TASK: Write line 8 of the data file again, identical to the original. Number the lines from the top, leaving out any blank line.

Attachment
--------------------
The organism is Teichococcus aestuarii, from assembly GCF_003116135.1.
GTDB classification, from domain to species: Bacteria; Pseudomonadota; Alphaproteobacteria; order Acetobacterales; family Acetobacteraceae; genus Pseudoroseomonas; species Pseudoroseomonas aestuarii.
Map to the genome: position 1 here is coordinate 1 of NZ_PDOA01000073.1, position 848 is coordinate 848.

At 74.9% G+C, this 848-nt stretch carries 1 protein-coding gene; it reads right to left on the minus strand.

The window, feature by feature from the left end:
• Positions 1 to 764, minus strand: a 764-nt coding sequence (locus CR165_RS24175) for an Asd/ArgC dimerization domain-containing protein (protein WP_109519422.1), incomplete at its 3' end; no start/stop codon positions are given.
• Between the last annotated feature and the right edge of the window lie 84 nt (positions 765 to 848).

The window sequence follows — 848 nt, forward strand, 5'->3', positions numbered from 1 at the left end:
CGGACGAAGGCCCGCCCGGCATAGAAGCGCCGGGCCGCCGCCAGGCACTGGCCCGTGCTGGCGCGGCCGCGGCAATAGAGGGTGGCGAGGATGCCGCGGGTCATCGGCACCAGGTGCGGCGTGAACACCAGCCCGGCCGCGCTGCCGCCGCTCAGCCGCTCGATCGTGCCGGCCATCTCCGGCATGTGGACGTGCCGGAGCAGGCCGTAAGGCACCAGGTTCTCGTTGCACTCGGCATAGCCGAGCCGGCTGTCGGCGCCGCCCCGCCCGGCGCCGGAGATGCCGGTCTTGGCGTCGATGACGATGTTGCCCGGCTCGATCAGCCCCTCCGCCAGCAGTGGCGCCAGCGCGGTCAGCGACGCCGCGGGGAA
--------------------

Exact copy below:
The window sequence follows — 848 nt, forward strand, 5'->3', positions numbered from 1 at the left end: